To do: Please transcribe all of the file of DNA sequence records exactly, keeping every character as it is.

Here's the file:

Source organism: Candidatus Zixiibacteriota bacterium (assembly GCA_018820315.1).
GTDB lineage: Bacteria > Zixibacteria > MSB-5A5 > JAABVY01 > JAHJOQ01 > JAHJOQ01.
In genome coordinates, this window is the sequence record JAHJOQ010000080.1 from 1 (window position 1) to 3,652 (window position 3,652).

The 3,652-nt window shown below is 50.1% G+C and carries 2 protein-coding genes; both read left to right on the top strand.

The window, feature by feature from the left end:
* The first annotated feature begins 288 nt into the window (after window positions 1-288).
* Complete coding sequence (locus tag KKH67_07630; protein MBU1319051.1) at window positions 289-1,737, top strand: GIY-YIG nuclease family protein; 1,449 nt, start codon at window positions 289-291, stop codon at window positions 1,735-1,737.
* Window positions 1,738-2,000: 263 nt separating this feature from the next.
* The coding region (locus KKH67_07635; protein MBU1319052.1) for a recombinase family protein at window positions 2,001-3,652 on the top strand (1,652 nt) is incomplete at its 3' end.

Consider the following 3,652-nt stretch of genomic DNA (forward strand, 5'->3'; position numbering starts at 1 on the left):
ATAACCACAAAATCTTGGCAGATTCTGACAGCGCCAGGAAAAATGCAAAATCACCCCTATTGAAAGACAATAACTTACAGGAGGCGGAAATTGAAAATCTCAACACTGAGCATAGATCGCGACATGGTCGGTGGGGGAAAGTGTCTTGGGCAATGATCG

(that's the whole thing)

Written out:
Source organism: Candidatus Zixiibacteriota bacterium (assembly GCA_018820315.1).
GTDB lineage: Bacteria > Zixibacteria > MSB-5A5 > JAABVY01 > JAHJOQ01 > JAHJOQ01.
In genome coordinates, this window is the sequence record JAHJOQ010000080.1 from 1 (window position 1) to 3,652 (window position 3,652).

The 3,652-nt window shown below is 50.1% G+C and carries 2 protein-coding genes; both read left to right on the top strand.

The window, feature by feature from the left end:
* The first annotated feature begins 288 nt into the window (after window positions 1-288).
* Complete coding sequence (locus tag KKH67_07630; protein MBU1319051.1) at window positions 289-1,737, top strand: GIY-YIG nuclease family protein; 1,449 nt, start codon at window positions 289-291, stop codon at window positions 1,735-1,737.
* Window positions 1,738-2,000: 263 nt separating this feature from the next.
* The coding region (locus KKH67_07635; protein MBU1319052.1) for a recombinase family protein at window positions 2,001-3,652 on the top strand (1,652 nt) is incomplete at its 3' end.

Consider the following 3,652-nt stretch of genomic DNA (forward strand, 5'->3'; position numbering starts at 1 on the left):
ATAACCACAAAATCTTGGCAGATTCTGACAGCGCCAGGAAAAATGCAAAATCACCCCTATTGAAAGACAATAACTTACAGGAGGCGGAAATTGAAAATCTCAACACTGAGCATAGATCGCGACATGGTCGGTGGGGGAAAGTGTCTTGGGCAATGATCG